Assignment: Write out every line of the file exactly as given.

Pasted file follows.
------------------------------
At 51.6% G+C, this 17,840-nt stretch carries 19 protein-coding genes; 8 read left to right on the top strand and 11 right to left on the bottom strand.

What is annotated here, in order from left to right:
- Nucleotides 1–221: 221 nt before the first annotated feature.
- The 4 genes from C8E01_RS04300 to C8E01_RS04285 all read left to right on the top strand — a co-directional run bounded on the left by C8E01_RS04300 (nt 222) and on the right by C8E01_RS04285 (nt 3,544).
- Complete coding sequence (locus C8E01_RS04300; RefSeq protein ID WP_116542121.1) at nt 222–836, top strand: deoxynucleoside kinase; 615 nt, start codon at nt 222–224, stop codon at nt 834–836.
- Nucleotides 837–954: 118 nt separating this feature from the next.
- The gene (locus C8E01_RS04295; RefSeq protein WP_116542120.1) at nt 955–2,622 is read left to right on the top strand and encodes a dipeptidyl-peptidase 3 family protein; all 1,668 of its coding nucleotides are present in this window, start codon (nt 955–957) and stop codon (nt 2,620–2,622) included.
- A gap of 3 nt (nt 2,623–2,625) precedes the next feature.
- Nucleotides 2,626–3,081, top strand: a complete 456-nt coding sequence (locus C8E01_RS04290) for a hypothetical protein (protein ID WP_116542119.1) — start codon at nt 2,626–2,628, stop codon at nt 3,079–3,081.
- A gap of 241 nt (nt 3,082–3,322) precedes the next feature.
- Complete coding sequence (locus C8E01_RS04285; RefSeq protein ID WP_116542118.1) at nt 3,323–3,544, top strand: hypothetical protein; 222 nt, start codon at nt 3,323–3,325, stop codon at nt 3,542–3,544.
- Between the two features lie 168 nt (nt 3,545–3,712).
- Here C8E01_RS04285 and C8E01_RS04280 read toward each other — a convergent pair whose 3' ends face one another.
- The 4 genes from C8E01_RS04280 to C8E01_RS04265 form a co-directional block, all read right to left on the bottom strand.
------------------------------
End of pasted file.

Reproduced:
At 51.6% G+C, this 17,840-nt stretch carries 19 protein-coding genes; 8 read left to right on the top strand and 11 right to left on the bottom strand.

What is annotated here, in order from left to right:
- Nucleotides 1–221: 221 nt before the first annotated feature.
- The 4 genes from C8E01_RS04300 to C8E01_RS04285 all read left to right on the top strand — a co-directional run bounded on the left by C8E01_RS04300 (nt 222) and on the right by C8E01_RS04285 (nt 3,544).
- Complete coding sequence (locus C8E01_RS04300; RefSeq protein ID WP_116542121.1) at nt 222–836, top strand: deoxynucleoside kinase; 615 nt, start codon at nt 222–224, stop codon at nt 834–836.
- Nucleotides 837–954: 118 nt separating this feature from the next.
- The gene (locus C8E01_RS04295; RefSeq protein WP_116542120.1) at nt 955–2,622 is read left to right on the top strand and encodes a dipeptidyl-peptidase 3 family protein; all 1,668 of its coding nucleotides are present in this window, start codon (nt 955–957) and stop codon (nt 2,620–2,622) included.
- A gap of 3 nt (nt 2,623–2,625) precedes the next feature.
- Nucleotides 2,626–3,081, top strand: a complete 456-nt coding sequence (locus C8E01_RS04290) for a hypothetical protein (protein ID WP_116542119.1) — start codon at nt 2,626–2,628, stop codon at nt 3,079–3,081.
- A gap of 241 nt (nt 3,082–3,322) precedes the next feature.
- Complete coding sequence (locus C8E01_RS04285; RefSeq protein ID WP_116542118.1) at nt 3,323–3,544, top strand: hypothetical protein; 222 nt, start codon at nt 3,323–3,325, stop codon at nt 3,542–3,544.
- Between the two features lie 168 nt (nt 3,545–3,712).
- Here C8E01_RS04285 and C8E01_RS04280 read toward each other — a convergent pair whose 3' ends face one another.
- The 4 genes from C8E01_RS04280 to C8E01_RS04265 form a co-directional block, all read right to left on the bottom strand.